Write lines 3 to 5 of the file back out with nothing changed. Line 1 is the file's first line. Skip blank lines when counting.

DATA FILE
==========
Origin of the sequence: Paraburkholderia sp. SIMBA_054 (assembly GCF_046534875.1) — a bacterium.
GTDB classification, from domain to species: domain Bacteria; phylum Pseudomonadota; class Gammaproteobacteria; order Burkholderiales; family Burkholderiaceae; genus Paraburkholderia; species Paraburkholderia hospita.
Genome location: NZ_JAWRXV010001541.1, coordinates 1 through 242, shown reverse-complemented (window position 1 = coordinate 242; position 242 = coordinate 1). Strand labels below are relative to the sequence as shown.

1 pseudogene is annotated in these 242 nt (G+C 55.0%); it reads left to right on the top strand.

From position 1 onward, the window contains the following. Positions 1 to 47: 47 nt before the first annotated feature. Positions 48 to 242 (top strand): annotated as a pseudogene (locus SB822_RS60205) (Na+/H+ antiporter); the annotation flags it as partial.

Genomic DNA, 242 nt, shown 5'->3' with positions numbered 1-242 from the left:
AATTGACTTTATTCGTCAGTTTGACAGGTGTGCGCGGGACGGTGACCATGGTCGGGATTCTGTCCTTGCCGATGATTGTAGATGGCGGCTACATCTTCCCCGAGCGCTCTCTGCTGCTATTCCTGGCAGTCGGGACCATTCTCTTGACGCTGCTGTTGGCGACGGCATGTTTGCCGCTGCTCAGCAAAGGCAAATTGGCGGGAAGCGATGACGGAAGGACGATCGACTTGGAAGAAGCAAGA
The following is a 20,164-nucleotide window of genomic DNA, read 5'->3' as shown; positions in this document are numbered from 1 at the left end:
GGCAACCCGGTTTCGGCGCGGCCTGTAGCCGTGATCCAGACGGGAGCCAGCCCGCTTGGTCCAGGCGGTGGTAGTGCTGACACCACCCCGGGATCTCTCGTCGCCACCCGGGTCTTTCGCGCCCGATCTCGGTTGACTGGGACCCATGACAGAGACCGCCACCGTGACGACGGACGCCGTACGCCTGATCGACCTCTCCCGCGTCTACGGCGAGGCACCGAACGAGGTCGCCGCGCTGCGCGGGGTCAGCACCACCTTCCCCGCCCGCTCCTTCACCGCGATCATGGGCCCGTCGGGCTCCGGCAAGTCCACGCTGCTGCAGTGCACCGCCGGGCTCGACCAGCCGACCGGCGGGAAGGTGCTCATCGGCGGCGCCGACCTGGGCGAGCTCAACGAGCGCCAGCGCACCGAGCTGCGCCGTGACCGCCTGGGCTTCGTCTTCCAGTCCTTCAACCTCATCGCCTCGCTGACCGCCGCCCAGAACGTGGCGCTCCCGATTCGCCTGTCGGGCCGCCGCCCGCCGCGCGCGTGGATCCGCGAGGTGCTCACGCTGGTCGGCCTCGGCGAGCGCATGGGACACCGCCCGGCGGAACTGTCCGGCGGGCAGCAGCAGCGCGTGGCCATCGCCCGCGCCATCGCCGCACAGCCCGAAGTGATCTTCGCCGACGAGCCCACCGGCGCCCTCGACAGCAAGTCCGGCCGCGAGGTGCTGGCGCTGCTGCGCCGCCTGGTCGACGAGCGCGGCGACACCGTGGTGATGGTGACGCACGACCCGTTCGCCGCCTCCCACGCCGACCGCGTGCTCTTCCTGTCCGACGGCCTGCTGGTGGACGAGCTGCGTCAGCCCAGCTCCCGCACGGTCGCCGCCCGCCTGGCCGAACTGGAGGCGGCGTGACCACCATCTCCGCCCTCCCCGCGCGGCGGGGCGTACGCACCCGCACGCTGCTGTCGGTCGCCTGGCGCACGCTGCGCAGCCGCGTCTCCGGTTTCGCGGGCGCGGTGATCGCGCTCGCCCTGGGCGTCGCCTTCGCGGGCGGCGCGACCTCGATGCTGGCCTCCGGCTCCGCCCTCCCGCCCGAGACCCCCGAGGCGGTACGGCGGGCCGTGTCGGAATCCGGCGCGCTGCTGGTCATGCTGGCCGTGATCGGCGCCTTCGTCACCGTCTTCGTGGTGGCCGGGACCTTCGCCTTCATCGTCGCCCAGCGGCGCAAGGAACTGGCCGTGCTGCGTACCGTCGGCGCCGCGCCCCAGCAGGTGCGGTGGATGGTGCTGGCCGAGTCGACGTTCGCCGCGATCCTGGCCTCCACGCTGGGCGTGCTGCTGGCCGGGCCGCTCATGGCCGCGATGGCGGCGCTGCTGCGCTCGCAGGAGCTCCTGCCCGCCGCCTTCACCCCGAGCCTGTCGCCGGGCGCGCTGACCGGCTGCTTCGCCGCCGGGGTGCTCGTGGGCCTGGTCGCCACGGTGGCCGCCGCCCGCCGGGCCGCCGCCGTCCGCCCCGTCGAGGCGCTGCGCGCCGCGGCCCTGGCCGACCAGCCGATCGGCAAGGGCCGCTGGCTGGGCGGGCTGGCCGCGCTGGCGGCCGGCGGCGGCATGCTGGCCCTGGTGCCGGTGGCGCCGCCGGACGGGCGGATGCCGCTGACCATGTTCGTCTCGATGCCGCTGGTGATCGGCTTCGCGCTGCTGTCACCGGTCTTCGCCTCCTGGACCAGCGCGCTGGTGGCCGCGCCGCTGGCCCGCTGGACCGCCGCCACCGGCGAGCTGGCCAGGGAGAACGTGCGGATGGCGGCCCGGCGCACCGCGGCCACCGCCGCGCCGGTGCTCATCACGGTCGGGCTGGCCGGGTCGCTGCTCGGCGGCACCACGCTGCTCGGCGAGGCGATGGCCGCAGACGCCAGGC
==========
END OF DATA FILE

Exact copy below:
Genome location: NZ_JAWRXV010001541.1, coordinates 1 through 242, shown reverse-complemented (window position 1 = coordinate 242; position 242 = coordinate 1). Strand labels below are relative to the sequence as shown.

1 pseudogene is annotated in these 242 nt (G+C 55.0%); it reads left to right on the top strand.

From position 1 onward, the window contains the following. Positions 1 to 47: 47 nt before the first annotated feature. Positions 48 to 242 (top strand): annotated as a pseudogene (locus SB822_RS60205) (Na+/H+ antiporter); the annotation flags it as partial.